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Kennett wins fourth medal at world champs

Kennett wins fourth medal at world champs
27 August 2012

Riding for New Zealand SUBWAY® Pro Cycling’s Dylan Kennett combined with Hayden McCormick to overcome a puncture and a heavy crash in the Madison to claim his fourth medal at the UCI Junior Track World Championships in Invercargill on Sunday night.

Often regarded as the most spectacular cycling event on the programme, the Madison is a 30 kilometre two-man points race with one rider in play at any time, with riders taking turns to slingshot each other hand-by-hand.

It was made hard for the Kiwi pair at the 40-lap mark, when Kennett suffered a flat tyre, and not long after returning to the track he collided with an Australian and came crashing down hard.

“It wasn’t the perfect ride and it definitely wasn’t how we wanted it to go but you can’t control what happens on the day and we walked off the track with nothing left so that’s all we can do,” McCormick said.

After the crash Kennett and McCormick worked with four other Hayteams to put in a huge effort to gain a lap on the field that secured their podium placing.

“After the crash I was running on adrenaline, but then conked out with about 30 laps to go and the pain started coming back, so I was lucky to have such a great partner to tow us around for the bronze,” Kennett said.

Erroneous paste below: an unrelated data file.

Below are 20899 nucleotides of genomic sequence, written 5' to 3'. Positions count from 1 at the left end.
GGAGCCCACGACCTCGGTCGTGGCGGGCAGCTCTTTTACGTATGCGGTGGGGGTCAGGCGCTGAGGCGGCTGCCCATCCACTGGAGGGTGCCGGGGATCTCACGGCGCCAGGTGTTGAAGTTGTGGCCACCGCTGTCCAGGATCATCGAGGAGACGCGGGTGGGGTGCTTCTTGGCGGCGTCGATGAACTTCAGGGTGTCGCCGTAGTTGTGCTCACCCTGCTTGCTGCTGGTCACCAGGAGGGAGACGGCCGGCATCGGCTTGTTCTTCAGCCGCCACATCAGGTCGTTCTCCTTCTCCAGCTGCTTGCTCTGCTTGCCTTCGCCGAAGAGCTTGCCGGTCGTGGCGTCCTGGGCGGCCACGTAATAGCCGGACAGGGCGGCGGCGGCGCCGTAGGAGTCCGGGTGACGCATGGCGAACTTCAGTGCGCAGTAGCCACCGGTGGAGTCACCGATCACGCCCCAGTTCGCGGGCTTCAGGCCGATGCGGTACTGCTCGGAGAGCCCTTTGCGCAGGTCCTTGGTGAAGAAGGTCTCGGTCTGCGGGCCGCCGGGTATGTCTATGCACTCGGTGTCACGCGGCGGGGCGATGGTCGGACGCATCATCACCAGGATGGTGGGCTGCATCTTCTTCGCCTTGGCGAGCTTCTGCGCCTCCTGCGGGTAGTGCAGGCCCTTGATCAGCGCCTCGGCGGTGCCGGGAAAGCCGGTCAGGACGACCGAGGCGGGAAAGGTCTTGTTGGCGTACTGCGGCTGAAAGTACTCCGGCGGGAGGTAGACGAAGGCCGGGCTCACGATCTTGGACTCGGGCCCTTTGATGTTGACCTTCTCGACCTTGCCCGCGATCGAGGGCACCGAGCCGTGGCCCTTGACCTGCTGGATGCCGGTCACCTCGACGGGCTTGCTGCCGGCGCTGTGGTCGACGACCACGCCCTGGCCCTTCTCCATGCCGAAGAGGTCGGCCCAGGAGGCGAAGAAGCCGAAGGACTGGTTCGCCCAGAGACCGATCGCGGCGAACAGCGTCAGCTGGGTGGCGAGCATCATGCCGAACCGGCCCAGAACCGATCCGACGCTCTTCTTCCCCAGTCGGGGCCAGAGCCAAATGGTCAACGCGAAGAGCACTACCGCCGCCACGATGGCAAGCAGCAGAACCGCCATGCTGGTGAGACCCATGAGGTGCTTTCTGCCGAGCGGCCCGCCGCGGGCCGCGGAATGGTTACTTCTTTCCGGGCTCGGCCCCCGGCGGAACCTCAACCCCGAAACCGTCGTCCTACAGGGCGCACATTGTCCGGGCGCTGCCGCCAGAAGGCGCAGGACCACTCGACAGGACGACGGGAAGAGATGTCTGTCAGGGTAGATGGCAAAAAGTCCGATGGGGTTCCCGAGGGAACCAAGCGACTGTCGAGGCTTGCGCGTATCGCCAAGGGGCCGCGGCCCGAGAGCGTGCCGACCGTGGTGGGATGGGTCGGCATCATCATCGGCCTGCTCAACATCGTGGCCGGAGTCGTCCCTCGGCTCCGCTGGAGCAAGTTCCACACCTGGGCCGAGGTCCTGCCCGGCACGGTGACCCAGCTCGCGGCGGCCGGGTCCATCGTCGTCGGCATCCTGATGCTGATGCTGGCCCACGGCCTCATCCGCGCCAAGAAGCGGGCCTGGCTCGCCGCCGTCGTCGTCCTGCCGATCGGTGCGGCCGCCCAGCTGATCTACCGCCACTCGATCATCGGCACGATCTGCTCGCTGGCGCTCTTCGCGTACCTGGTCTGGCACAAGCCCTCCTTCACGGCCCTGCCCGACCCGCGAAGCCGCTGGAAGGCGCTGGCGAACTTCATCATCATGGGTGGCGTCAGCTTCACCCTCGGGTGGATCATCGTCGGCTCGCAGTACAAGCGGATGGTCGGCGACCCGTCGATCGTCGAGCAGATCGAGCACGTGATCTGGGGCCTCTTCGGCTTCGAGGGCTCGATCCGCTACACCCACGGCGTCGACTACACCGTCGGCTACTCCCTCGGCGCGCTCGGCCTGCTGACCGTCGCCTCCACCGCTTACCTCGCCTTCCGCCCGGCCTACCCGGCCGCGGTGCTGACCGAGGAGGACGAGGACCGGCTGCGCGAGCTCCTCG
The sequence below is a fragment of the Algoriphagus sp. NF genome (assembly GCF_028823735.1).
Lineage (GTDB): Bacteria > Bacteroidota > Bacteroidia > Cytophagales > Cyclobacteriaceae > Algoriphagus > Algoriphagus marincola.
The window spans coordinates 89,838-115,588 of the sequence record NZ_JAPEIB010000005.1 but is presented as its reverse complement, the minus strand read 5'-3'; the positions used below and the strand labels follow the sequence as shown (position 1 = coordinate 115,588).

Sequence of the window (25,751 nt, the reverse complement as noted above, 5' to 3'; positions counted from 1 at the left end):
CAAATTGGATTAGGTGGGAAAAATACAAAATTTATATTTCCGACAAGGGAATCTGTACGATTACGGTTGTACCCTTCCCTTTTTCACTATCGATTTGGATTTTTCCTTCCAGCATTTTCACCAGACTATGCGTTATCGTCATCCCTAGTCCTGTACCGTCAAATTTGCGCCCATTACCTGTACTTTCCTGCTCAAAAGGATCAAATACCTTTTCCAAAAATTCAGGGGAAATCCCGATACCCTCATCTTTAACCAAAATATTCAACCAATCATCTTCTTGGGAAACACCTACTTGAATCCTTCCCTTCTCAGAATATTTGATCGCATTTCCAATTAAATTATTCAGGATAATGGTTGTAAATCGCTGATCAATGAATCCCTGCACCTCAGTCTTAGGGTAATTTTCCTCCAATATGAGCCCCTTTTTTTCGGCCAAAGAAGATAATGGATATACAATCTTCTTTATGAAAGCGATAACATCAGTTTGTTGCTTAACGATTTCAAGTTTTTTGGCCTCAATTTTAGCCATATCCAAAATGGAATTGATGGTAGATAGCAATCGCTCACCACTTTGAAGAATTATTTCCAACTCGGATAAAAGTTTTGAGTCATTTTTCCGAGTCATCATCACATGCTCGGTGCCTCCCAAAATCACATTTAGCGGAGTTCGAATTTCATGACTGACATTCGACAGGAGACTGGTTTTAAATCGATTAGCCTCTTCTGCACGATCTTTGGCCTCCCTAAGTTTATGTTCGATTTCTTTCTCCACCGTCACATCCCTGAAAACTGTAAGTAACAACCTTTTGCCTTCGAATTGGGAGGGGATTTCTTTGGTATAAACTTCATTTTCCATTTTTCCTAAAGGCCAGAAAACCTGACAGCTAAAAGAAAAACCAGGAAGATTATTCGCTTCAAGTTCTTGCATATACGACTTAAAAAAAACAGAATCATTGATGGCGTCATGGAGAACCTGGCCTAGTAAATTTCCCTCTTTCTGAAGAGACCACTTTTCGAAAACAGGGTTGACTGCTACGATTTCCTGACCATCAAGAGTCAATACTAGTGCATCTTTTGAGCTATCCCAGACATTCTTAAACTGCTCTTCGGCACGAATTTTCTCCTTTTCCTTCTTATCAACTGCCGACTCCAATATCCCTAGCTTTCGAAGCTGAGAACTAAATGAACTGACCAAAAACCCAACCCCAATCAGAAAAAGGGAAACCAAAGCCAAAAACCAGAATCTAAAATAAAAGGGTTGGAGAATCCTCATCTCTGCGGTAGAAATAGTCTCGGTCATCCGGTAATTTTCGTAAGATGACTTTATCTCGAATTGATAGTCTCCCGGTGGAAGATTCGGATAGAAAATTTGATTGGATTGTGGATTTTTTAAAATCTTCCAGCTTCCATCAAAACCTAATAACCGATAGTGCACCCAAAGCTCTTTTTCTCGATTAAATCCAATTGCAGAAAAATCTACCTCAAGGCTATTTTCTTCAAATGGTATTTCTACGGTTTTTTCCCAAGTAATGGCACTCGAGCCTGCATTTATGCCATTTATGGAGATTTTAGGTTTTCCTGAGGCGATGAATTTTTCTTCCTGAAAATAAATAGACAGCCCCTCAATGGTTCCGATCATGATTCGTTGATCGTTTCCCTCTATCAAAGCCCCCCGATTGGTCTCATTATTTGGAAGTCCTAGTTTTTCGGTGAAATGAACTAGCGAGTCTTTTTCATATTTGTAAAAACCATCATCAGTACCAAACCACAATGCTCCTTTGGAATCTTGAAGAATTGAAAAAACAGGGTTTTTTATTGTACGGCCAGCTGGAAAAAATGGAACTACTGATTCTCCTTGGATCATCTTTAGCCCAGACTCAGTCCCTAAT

“It’s gutting for our last race to have such a bad run of events, especially as we probably went into it as favourites, but what more can you do.”

Visibly hurt, Kennett had to be helped up onto the podium by one of the Colombian gold medallists in a heart-warming display of sportsmanship.
Kennett had earlier won silver medals in the team’s pursuit, Kilo and individual pursuit to clearly establish himself as one of the leading junior riders in world cycling.

Full details and results;

SUBWAY® Pro Cycling Team was New Zealand’s first professional cycling team, established seven years ago.
It has been registered as a UCI Continental team since early 2009 with a successful track record of racing in New Zealand, Asia and the United States

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